For Roger Federer and Rafael Nadal, it was a happy anniversary.
For Stan Wawrinka, it was not a happy birthday.
Federer and Nadal — playing back-to-back on stadium court on the 13th anniversary of their very first match — both advanced Tuesday to the quarterfinals of the Miami Open, surviving strong tests in both cases.
Wawrinka wasn’t as fortunate, the No. 1 seed getting bounced on his 32nd birthday by teenager Alexander Zverev.
“Every match is going to be tough from now on,” said second-seeded Kei Nishikori, who also survived a three-setter to reach the quarters.
That seems to already be holding true.
The fourth-seeded Federer outlasted No. 14 Roberto Bautista Agut 7-6 (5), 7-6 (4), the fifth-seeded Nadal got past Nicolas Marut 6-4, 7-6 (4), and Nishikori — a finalist at Key Biscayne a year ago — rallied from a break down in the final set to beat Federico Delbonis 6-3, 4-6, 6-3.
Federer is 16-1 this year, matching his career-best record at this point in a season.
“Is it the best I’ve ever played?” Federer said. “For me, it’s hard to say yes to that question. … Maybe on the offensive side, overall, I think I’m doing definitely a few things better than I ever have. I do feel that I have improved. The game has evolved, I had to adjust, but overall I do believe I’m probably a better player than I was 10 years ago.”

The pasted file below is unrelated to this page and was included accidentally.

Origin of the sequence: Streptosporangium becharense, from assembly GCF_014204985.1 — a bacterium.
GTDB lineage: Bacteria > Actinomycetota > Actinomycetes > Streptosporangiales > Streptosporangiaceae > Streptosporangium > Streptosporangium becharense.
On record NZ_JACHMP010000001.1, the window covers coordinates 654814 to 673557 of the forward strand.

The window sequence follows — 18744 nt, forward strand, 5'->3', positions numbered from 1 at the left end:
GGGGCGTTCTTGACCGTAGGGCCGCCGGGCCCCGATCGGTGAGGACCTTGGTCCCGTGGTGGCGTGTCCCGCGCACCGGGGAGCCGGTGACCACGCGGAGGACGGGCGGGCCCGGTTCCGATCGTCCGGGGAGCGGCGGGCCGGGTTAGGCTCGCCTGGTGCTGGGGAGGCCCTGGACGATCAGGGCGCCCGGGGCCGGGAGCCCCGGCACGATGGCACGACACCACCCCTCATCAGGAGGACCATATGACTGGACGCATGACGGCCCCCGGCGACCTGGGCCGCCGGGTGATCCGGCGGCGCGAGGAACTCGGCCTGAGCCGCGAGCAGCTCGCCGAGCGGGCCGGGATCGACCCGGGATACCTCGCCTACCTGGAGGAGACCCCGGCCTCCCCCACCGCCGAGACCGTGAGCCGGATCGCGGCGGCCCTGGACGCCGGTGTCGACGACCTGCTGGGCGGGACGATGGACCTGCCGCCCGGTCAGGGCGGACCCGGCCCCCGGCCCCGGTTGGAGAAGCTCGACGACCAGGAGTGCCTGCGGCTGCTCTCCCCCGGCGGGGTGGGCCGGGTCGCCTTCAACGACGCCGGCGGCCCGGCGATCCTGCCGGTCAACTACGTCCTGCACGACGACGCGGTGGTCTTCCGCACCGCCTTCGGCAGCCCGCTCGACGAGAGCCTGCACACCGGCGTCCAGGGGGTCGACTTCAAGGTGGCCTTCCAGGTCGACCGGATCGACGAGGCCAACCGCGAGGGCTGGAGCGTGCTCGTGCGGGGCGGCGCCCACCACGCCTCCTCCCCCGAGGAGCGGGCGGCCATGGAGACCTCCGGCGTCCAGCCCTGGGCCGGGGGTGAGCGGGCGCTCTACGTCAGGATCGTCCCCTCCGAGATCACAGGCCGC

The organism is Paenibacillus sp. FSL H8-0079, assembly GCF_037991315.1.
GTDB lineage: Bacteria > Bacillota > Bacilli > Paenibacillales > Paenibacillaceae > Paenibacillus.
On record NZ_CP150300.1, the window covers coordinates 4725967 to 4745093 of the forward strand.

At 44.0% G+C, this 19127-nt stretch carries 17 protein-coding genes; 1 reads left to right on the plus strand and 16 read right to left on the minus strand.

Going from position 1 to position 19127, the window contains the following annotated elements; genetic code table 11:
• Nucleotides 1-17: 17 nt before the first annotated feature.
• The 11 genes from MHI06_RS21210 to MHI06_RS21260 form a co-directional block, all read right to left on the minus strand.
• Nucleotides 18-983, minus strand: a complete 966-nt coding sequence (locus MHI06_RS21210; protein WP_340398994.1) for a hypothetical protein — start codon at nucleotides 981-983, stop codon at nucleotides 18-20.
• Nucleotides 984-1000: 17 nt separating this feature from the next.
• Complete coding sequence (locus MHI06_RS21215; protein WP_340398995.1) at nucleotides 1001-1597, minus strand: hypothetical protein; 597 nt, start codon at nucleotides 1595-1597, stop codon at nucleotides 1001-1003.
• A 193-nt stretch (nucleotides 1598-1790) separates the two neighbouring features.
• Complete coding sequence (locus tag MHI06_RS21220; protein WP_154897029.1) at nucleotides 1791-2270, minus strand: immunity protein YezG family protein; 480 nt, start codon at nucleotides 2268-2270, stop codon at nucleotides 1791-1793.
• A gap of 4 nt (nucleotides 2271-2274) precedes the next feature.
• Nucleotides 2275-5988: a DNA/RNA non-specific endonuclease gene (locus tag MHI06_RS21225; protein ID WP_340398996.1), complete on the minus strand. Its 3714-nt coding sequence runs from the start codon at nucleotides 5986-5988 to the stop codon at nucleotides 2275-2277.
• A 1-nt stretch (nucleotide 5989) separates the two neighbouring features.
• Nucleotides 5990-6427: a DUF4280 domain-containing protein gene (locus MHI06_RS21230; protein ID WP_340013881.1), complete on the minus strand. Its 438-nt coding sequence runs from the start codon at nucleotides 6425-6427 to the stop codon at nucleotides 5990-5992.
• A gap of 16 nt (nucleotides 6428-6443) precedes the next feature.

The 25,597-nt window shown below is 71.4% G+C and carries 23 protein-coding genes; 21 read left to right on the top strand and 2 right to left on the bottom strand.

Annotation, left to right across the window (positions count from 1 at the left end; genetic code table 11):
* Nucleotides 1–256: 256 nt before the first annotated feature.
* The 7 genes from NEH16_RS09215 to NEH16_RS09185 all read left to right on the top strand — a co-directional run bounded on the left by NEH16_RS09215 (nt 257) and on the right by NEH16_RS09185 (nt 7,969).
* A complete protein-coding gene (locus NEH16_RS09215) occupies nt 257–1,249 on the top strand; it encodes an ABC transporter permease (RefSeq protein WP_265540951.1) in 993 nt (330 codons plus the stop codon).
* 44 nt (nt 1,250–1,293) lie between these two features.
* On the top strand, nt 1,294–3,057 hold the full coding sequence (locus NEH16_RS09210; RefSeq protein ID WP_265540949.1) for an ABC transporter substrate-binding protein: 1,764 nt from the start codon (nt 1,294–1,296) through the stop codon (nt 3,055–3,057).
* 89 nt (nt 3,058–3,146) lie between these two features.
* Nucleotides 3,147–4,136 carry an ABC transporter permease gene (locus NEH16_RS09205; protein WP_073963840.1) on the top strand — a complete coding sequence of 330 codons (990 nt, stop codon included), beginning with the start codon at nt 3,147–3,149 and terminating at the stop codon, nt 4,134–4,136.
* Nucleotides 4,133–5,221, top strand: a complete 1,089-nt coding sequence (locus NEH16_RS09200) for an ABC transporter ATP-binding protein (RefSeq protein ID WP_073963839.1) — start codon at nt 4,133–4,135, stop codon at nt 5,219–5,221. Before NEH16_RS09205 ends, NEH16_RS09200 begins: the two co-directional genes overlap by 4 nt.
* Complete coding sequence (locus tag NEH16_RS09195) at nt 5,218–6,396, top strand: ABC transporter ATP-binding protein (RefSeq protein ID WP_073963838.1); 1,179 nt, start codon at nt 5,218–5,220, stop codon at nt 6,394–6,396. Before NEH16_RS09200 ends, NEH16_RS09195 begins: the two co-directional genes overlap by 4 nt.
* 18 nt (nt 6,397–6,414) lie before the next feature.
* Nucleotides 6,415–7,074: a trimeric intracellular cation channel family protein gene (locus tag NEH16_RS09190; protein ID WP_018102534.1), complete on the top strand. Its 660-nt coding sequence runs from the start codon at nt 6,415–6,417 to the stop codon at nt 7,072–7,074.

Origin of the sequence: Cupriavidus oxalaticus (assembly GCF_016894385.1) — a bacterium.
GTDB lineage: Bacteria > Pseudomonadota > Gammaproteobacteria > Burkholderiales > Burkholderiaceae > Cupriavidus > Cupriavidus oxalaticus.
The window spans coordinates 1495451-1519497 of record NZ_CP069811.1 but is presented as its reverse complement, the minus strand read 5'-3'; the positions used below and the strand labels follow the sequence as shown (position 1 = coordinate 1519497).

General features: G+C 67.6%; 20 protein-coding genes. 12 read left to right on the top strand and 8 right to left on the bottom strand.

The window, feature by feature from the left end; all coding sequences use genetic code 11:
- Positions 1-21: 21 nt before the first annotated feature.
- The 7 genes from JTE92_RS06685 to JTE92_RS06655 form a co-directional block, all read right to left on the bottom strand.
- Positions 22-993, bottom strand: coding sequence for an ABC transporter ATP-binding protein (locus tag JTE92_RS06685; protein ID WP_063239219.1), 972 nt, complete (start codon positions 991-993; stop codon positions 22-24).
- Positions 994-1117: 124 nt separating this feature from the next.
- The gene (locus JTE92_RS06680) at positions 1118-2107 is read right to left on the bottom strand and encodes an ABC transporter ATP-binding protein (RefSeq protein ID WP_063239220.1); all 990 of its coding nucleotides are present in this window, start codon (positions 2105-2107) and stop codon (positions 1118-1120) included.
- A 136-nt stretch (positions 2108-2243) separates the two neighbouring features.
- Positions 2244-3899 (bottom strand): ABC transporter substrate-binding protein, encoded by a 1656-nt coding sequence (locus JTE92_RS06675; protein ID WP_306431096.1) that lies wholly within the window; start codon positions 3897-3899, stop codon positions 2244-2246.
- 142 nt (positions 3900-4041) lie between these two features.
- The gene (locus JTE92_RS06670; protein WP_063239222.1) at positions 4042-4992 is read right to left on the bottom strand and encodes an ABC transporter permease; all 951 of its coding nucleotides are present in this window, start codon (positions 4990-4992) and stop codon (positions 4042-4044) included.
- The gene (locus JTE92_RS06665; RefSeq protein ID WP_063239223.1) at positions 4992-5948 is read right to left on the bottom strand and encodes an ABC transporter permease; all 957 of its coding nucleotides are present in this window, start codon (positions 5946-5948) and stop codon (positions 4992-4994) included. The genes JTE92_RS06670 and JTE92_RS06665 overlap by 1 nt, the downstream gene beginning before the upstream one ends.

Zverev, who turns 20 next month, downed Wawrinka 4-6, 6-2, 6-1, and showed no ill effects by playing just 24 hours after winning a three-setter over John Isner that went entirely to tiebreakers.
“I played well in the second and third,” Zverev said. “I turned it around a little bit. I had to be aggressive.”
Zverev won 26 of the 36 points played in the final set.
“I had no more gas in the second and third sets,” said Wawrinka, who smiled when a surprise birthday cake — replete with ‘Stan The Man’ lettering — was brought into his post-match news conference. “But at the end of the day, you have to try with what you have that day, and today was not enough.”
Nadal won the only break point played in his match against Marut, and it was enough. He was an up-and-coming 17-year-old when he faced Federer at what was then called the NASDAQ-100 Open in 2004, and surprised many with a straight-set win that day.
More than a decade later, they’re still rolling.
“It’s a good start of the year, I think, for both of us,” Nadal said. “Obviously, it’s a little bit better for him, but at the same time I’m happy with the way that I am playing, happy with the way that I started the year after a tough second part of the year last year with injuries.
“So I think it’s a positive for both of us that we can still (be) around here and be very competitive almost every week that we are playing.”